Money Saving Tip: An incredibly effective way to save more is to reduce your monthly Internet and TV costs. Click here for the current Verizon FiOS promotion codes and promos to see if you can save more money every month from now on.

{ read the comments below or add one }

  • Steve says:

    I’ve worked for about 40 yrs. A key to financial success is to not waste what you make. Spend prudently, which is basic, but most do not. Stay within your means, whether you make 30k or 500k a year. I’ve worked hard, changed jobs many times and then changed careers, ultimately working in the financial services industry, mostly in sales.
    Got lucky and found jobs with two different companies that allowed me to make good money. But even so, with a home up north and one in Florida, and with millions in assets now, I still am frugal, and shop at places like Costco and Walmart for those commodities that cost more at convenience stores, like milk and gas. It is true that a penny saved is a penny earned, and in many cases two pennies earned.
    As far as watching your stocks a lot, you’d be better off buying a diversified mix of index funds, and keep a few stocks on the side to play with. One thing I personally learned in all my years in this industry, and reading all the great investors and their books, as well as guys like Michael Kitces and Wade Pfau, who are very analytical, is that you will not beat the market consistently over time. So if you want to enjoy life and do other things, don’t waste too much time picking stocks. Spend minutes a day watching your returns if you want, but don’t act on the daily ups and downs.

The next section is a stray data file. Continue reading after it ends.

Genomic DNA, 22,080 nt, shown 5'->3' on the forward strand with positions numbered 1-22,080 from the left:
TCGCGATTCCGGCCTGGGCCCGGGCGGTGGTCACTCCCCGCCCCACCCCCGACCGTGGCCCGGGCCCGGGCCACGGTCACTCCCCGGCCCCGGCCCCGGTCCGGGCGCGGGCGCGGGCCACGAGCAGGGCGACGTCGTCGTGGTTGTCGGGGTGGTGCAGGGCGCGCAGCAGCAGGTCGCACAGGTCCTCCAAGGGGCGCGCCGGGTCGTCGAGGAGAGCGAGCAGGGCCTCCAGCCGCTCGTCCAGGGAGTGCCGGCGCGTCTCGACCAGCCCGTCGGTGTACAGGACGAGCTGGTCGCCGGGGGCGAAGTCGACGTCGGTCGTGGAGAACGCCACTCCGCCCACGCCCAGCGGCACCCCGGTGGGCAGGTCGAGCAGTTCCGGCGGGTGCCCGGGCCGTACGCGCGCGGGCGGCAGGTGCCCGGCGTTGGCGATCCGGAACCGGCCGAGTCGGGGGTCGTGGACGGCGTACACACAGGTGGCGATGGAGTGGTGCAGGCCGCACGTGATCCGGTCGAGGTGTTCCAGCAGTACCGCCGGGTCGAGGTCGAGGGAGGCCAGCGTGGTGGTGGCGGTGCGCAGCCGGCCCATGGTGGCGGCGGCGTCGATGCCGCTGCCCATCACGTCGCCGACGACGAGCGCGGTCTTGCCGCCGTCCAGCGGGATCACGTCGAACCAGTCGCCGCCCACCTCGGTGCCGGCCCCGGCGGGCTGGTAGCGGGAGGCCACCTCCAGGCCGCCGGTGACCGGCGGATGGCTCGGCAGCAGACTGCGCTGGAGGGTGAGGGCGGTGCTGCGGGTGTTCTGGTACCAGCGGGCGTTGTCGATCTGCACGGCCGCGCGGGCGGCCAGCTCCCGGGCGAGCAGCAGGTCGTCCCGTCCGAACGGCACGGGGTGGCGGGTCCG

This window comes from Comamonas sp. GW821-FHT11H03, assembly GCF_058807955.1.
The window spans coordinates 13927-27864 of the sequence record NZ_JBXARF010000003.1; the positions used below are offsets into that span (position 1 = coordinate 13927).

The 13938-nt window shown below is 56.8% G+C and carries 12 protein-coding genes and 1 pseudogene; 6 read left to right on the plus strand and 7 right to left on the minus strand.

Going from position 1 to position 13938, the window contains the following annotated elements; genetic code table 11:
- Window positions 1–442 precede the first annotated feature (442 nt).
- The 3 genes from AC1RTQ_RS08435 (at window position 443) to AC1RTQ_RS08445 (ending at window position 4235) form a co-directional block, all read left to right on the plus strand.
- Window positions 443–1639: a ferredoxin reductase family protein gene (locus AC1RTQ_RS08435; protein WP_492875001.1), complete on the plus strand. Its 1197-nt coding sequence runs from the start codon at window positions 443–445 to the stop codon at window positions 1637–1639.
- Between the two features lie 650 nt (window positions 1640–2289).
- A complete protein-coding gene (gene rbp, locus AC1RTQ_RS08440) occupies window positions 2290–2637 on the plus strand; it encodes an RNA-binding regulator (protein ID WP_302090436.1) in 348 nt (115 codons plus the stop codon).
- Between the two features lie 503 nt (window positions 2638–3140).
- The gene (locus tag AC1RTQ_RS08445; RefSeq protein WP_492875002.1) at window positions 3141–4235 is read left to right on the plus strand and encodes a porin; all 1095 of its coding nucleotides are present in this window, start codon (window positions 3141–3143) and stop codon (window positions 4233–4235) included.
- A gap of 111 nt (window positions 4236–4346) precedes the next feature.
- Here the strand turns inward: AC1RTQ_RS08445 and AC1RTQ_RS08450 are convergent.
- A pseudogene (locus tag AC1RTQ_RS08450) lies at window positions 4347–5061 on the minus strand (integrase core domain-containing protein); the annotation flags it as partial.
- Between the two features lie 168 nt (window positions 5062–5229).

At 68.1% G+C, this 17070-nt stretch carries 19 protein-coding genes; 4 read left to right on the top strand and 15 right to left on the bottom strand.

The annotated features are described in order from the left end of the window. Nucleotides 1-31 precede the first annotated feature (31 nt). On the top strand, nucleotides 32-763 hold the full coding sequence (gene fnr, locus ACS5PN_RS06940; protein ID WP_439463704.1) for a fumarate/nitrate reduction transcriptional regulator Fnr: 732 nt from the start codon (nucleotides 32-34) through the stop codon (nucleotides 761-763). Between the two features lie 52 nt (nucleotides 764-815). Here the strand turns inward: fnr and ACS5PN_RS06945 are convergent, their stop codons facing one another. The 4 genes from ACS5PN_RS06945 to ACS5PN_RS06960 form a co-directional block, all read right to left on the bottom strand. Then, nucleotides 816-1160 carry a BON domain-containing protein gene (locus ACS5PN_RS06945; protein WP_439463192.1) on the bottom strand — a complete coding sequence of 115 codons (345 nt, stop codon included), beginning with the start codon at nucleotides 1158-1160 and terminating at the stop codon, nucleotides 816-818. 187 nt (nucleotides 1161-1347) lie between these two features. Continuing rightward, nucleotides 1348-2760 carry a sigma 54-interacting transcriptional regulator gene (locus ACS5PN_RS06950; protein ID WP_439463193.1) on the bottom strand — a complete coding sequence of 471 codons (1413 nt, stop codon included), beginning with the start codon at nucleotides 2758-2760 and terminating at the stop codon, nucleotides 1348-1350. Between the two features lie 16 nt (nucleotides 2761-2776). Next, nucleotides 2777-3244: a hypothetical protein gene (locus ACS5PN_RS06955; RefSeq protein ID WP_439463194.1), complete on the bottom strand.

Buy a house, get a mortgage and let your assets earn money in the market, rather than pay cash. Also, you get the mortgage tax deduction, which means you are paying less interest. In most cases, your home is not a great investment and will not beat the market returns over time.
    You can retire early like your $50k a year friend, but those who do that have to live very frugally without many amenities, which is ok if that’s what you want. Most do not want to live like that.
    Keep writing and have fun, but two hours daily tracking spending, budgeting and graphing net worth sounds like too much time. It should be easier with less effort. Checking your investments value should take a minute, and the same with the other activities.
    Unless you are doing it for fun in spare time, reading 40 different blogs isn’t going to increase your investment prowess if you set up a diversified portfolio of index funds that require minimal time monthly. There’s no magic bullet that’s going to make you rich quick, other than luck.

  • J Barry says:

    Time spent thinking about your money situation is not wasted if your thinking leads you to do actions which increase your net worth.

  • lana says: